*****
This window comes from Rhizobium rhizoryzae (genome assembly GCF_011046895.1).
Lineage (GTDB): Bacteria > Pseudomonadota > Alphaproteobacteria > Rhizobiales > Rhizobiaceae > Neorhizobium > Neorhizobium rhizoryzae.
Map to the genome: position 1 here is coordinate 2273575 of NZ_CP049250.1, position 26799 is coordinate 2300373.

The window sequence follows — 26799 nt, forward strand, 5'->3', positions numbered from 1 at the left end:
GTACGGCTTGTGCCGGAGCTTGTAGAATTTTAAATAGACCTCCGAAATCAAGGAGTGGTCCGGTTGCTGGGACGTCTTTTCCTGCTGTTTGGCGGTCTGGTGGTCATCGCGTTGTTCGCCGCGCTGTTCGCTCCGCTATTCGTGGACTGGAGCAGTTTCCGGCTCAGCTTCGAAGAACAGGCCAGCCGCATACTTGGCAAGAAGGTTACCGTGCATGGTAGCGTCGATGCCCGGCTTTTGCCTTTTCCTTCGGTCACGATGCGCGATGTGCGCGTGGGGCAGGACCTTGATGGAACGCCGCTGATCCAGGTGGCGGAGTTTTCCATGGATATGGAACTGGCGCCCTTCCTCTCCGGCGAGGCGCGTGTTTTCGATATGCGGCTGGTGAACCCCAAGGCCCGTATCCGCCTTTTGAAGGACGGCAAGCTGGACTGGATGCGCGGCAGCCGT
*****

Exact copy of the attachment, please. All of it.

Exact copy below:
This window comes from Rhizobium rhizoryzae (genome assembly GCF_011046895.1).
Lineage (GTDB): Bacteria > Pseudomonadota > Alphaproteobacteria > Rhizobiales > Rhizobiaceae > Neorhizobium > Neorhizobium rhizoryzae.
Map to the genome: position 1 here is coordinate 2273575 of NZ_CP049250.1, position 26799 is coordinate 2300373.

The window sequence follows — 26799 nt, forward strand, 5'->3', positions numbered from 1 at the left end:
GTACGGCTTGTGCCGGAGCTTGTAGAATTTTAAATAGACCTCCGAAATCAAGGAGTGGTCCGGTTGCTGGGACGTCTTTTCCTGCTGTTTGGCGGTCTGGTGGTCATCGCGTTGTTCGCCGCGCTGTTCGCTCCGCTATTCGTGGACTGGAGCAGTTTCCGGCTCAGCTTCGAAGAACAGGCCAGCCGCATACTTGGCAAGAAGGTTACCGTGCATGGTAGCGTCGATGCCCGGCTTTTGCCTTTTCCTTCGGTCACGATGCGCGATGTGCGCGTGGGGCAGGACCTTGATGGAACGCCGCTGATCCAGGTGGCGGAGTTTTCCATGGATATGGAACTGGCGCCCTTCCTCTCCGGCGAGGCGCGTGTTTTCGATATGCGGCTGGTGAACCCCAAGGCCCGTATCCGCCTTTTGAAGGACGGCAAGCTGGACTGGATGCGCGGCAGCCGT